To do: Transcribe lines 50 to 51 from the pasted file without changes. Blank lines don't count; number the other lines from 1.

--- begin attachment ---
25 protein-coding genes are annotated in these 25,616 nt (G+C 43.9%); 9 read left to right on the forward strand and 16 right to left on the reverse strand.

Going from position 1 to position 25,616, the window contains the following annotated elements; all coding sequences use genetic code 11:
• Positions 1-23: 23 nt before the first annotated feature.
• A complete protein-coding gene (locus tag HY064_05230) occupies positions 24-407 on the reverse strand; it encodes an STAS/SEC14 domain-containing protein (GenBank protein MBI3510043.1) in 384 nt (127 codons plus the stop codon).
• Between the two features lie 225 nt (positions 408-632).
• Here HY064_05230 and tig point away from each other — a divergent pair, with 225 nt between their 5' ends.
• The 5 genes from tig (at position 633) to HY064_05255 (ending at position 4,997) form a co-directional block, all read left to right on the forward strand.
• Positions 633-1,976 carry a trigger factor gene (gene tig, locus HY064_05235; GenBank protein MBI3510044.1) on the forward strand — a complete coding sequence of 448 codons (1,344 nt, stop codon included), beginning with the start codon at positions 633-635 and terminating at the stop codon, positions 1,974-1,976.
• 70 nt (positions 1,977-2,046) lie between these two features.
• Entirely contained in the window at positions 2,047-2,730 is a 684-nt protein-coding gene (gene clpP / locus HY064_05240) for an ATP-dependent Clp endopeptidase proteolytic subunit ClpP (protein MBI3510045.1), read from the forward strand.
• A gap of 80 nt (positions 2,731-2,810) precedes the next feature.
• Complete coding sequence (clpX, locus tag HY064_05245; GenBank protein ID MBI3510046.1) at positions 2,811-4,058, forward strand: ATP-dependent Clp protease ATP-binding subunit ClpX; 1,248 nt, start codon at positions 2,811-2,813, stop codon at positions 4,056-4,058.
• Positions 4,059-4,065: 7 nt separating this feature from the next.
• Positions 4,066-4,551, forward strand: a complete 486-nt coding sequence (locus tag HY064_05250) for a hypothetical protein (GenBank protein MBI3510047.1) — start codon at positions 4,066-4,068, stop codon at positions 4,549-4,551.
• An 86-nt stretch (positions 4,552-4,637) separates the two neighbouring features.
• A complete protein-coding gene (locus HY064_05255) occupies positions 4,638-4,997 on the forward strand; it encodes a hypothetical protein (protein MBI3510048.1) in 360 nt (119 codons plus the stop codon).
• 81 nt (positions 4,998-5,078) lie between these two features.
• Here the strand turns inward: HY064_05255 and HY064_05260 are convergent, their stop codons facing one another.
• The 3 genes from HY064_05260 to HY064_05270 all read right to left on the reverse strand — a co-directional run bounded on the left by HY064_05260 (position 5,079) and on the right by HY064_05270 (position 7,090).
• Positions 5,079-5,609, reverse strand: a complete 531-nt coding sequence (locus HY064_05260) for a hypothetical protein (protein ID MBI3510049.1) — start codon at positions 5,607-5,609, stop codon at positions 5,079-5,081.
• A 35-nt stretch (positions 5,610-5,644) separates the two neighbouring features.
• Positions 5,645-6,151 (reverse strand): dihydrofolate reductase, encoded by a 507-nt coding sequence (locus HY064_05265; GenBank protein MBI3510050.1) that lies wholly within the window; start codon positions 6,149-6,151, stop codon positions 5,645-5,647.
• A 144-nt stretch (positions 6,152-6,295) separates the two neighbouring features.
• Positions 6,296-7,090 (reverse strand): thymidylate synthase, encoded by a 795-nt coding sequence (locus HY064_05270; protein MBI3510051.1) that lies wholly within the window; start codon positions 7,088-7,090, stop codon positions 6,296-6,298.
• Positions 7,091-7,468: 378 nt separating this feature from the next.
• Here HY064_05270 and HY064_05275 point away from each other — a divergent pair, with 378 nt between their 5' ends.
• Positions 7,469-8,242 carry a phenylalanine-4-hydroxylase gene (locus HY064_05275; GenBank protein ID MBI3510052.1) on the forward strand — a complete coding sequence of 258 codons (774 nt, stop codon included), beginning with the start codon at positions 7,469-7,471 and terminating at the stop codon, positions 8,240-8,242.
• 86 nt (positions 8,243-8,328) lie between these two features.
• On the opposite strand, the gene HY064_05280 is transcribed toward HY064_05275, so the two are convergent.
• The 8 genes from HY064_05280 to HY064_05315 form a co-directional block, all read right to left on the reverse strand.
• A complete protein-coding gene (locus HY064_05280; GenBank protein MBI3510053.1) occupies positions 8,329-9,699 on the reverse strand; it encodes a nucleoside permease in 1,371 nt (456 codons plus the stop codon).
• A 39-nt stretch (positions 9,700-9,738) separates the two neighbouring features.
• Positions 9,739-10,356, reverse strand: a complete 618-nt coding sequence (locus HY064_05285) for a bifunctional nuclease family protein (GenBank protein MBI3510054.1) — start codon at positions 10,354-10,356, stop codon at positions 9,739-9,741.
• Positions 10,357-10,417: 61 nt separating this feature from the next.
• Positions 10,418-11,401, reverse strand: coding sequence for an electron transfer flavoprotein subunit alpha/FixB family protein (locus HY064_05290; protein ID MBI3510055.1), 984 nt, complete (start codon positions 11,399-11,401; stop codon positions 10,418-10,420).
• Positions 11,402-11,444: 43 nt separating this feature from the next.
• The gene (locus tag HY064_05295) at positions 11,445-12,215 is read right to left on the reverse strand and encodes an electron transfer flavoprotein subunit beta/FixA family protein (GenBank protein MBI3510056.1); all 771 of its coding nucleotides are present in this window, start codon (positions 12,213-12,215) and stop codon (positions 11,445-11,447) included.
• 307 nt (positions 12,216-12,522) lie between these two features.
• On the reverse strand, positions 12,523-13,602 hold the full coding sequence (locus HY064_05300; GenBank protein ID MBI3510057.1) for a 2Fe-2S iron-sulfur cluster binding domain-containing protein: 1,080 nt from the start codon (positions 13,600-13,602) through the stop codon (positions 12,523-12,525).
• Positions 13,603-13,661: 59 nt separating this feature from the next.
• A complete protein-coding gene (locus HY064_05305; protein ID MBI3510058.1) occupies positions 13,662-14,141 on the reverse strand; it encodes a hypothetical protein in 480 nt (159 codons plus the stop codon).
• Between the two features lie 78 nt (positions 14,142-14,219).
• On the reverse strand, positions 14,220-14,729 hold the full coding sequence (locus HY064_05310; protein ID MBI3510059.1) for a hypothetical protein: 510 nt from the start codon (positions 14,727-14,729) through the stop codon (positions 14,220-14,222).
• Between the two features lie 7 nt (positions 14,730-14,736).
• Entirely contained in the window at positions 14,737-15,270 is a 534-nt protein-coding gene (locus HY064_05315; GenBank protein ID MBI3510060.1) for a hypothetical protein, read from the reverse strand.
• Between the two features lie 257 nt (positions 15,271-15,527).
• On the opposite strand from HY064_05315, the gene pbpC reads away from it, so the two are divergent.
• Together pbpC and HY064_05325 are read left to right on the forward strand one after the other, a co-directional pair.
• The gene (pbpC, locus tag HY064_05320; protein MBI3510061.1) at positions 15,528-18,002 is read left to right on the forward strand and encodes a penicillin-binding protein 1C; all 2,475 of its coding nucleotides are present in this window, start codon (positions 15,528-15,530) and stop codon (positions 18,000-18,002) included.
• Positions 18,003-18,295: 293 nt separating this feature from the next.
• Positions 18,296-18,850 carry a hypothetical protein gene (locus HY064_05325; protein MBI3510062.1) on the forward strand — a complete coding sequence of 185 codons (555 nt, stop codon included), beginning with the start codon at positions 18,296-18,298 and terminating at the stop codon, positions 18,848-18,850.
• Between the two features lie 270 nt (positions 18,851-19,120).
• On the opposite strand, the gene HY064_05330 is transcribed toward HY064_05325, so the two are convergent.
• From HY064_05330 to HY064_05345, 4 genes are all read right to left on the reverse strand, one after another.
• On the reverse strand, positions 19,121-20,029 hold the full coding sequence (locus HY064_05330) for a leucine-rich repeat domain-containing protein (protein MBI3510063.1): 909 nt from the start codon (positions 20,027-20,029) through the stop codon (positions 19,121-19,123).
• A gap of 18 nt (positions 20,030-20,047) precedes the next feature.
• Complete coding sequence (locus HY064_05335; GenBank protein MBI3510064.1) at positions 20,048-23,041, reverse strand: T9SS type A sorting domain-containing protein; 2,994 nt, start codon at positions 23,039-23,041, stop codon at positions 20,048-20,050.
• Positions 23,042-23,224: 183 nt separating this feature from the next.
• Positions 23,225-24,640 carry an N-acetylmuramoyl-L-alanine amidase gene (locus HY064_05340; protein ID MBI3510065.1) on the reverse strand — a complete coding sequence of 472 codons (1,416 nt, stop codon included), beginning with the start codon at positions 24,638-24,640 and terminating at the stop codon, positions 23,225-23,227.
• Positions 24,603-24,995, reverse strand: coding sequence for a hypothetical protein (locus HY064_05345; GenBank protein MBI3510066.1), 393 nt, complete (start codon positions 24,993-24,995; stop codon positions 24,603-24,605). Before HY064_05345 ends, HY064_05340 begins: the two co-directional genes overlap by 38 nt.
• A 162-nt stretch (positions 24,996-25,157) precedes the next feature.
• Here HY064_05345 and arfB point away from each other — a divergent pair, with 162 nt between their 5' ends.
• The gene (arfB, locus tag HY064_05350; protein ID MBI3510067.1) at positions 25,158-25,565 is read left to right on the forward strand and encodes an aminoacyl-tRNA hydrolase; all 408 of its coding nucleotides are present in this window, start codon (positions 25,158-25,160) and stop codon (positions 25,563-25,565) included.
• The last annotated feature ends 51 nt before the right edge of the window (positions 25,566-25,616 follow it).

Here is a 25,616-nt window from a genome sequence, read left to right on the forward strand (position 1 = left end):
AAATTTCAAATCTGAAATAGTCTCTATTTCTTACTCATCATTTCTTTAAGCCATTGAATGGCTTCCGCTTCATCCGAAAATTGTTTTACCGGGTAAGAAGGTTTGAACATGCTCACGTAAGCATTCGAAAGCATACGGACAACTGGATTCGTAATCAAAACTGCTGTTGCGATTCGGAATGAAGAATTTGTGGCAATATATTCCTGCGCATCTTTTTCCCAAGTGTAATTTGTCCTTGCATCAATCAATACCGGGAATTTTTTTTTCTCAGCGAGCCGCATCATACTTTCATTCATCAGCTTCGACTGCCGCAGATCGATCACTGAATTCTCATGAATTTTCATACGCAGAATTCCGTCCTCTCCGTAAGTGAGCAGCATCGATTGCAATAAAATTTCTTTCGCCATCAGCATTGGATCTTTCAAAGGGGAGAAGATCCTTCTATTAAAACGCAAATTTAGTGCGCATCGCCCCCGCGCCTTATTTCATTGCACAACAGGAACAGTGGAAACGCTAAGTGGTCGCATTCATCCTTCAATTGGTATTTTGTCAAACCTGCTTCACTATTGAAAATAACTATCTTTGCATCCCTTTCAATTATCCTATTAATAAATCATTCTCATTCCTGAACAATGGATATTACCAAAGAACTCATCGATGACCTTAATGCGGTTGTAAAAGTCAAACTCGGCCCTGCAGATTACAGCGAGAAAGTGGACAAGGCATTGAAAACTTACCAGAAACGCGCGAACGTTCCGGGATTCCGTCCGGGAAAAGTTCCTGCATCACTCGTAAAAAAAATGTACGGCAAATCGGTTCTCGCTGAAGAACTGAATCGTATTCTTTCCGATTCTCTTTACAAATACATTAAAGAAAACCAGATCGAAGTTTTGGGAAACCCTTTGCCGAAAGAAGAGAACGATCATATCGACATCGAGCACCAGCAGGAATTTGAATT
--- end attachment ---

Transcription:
• Positions 18,003-18,295: 293 nt separating this feature from the next.
• Positions 18,296-18,850 carry a hypothetical protein gene (locus HY064_05325; protein MBI3510062.1) on the forward strand — a complete coding sequence of 185 codons (555 nt, stop codon included), beginning with the start codon at positions 18,296-18,298 and terminating at the stop codon, positions 18,848-18,850.